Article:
I’m sure you’re up to date on all the exciting action that stirred up from the recent US Sailing Olympic Development Program Racing Clinic in Miami this past weekend. Scuttlebutt tallied the heads of “One hundred thirty-three youth sailors [who] participated in the 29er, International 420, Laser Radial and Nacra 15 classes.”
In the mornings, the boat park was no different. Spinnakers hoisted to dry at first light flapped and filled the silent spaces between the boats. When it’s quiet in the boat yard you know it means good work is being done.
LEARNING TO SPLICE
The most powerful lesson that I took away from the clinic emerged from the fleet briefings and debriefs each day. It is common to see sailors return after a day of sailing, after crossing each other’s sterns and bows on the race course, they split into the factions to discuss the racing with teammates. I’ll admit I am guilty of this. And, sure, there is a time and place for this during peak events.
ODP tied all the separate strands together. Sailors from all classes came together to share their key moments of each day. To me, the message was clear: 1) we learn from each other; and 2) we’re in this together. Don’t hide your secret sauce recipe. Let’s share our process.
Leandro Spina, always spinning the conversation to the positive, challenged the sailors each day to collect good moments rather than focus on the negative. I want to share a few golden moments that I picked up.
It’s humbling to stand in the expansive shadow of a legend like Kevin Hall. His Olympic record, America’s Cup campaigns, his battles with cancer and bipolar disorder; shit gets real when Kevin has the mic. His opening remarks at ODP got everyone’s gears turning: “Who’s the best coach you’ll ever have?”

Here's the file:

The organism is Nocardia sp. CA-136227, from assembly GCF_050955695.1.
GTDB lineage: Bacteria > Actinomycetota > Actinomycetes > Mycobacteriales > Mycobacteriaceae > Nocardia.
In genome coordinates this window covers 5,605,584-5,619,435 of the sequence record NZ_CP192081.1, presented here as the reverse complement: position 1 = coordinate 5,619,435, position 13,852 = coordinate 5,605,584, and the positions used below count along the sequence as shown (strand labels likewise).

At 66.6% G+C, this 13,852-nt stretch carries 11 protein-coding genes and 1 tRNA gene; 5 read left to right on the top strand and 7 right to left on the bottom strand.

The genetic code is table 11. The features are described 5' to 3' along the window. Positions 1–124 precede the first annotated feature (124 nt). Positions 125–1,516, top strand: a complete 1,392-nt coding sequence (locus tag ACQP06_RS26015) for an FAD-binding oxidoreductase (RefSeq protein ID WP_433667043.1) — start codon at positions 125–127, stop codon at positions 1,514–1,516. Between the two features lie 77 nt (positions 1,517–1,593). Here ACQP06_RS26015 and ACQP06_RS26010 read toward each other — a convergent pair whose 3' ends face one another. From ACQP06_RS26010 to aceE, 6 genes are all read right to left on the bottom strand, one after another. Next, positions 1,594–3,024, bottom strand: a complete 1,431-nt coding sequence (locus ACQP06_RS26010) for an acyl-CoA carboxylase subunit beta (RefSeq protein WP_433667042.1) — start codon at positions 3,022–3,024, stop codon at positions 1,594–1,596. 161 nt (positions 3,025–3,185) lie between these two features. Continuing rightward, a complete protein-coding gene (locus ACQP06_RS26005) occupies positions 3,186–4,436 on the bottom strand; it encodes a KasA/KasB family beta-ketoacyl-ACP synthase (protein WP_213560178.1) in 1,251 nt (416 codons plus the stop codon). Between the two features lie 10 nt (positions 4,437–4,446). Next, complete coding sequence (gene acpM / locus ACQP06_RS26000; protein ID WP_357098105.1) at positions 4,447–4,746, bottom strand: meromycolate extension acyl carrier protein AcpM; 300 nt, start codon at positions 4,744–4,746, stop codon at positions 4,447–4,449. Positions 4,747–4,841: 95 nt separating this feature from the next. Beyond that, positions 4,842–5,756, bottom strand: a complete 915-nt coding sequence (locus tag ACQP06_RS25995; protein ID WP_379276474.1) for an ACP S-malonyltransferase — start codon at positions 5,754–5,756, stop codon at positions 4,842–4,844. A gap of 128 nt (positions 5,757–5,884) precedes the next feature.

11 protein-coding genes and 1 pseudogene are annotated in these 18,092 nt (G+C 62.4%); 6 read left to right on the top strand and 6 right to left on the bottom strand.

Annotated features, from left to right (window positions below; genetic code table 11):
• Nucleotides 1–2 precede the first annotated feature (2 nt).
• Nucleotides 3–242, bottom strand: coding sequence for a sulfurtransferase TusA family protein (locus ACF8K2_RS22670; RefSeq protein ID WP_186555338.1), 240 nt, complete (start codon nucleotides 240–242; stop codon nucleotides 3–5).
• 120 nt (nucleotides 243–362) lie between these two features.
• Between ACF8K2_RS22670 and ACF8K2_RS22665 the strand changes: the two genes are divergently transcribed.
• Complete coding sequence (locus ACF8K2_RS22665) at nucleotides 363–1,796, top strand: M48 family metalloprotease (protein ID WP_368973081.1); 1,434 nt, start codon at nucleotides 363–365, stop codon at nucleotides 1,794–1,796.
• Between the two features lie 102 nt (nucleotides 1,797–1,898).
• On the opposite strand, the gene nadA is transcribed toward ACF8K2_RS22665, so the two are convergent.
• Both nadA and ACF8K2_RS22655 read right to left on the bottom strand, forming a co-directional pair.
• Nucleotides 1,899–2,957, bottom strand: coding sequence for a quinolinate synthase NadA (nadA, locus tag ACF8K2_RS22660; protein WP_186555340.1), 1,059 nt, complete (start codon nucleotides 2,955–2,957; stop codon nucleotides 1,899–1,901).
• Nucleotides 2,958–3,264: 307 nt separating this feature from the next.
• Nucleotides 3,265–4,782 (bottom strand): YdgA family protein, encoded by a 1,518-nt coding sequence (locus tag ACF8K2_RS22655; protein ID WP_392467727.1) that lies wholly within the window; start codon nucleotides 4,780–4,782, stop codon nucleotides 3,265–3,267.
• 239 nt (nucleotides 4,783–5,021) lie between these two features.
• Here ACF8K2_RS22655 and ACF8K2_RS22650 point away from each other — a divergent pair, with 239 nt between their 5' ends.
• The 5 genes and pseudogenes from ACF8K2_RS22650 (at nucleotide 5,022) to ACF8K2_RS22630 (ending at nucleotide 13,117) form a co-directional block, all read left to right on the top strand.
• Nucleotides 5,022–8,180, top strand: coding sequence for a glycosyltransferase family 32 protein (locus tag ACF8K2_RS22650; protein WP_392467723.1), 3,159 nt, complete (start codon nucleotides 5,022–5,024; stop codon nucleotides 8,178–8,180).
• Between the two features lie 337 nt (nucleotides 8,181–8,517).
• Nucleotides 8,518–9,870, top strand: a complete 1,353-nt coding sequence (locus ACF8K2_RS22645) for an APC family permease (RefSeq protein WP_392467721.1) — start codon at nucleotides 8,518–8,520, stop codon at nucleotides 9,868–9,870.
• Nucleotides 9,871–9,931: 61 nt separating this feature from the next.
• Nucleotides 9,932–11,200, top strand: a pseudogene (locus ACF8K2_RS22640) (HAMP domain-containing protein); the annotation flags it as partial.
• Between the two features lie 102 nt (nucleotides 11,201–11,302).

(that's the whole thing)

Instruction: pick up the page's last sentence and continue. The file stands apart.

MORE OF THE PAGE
Some eyes scanned the room, some glanced the floor. Kevin continued, “you are.” To a generation of sailors who work with coaches and teammates, who have parent support teams, and have a chase boat standing by on the water (again, I’m guilty of driving that chase boat), Hall’s words landed: you are responsible for your own success.
START YOUR WATCH
A theme of the weekend was the racer’s routine. We heard from top sailors like Sophia Reineke, Carrson Pearce, Thomas Rice who all shared their morning routine.
Kevin Burnam shared his gold medal winning routine from the Athens Games, a speech I’ll never forget. So what’s the connection between the Olympic podium and the junior sailing boat park? Take this example of preparation, in Kevin’s words, “the race starts as soon as you wake up in the morning.” He went on to describe his process of weather/forecasting research. Watching the trees out his window while eating breakfast. Scanning the clouds and flags while driving to the boat park. Watching the conditions develop while rigging and launching with the Race Committee to spend as much time on the water before the start.
Now, will we all be able to master the sport like Burnam? Who knows, but it begs the question, how much time off the water do you spend thinking about the race?
I overheard a comment that’s stuck with me the past few days. It went something like this, sailing might be the only sport where the athletes spend the day competing and get back to shore and not have a clue what happened. It’s true, sometimes our local knowledge, forecasting, tuning, whatever is just off, and we’re left rolling up our sails feeling like all the marbles are lost.
Luther Carpenter doesn’t talk much but when he does we all lean in a little closer. With so many components to keep track of with sailing it’s easy to get frustrated, especially when there’s a lot at stake. To make sense of all this Luther puts it simply “everyday there’s something hard to deal with, you just have to say to yourself I’m going to do that better than everyone else.”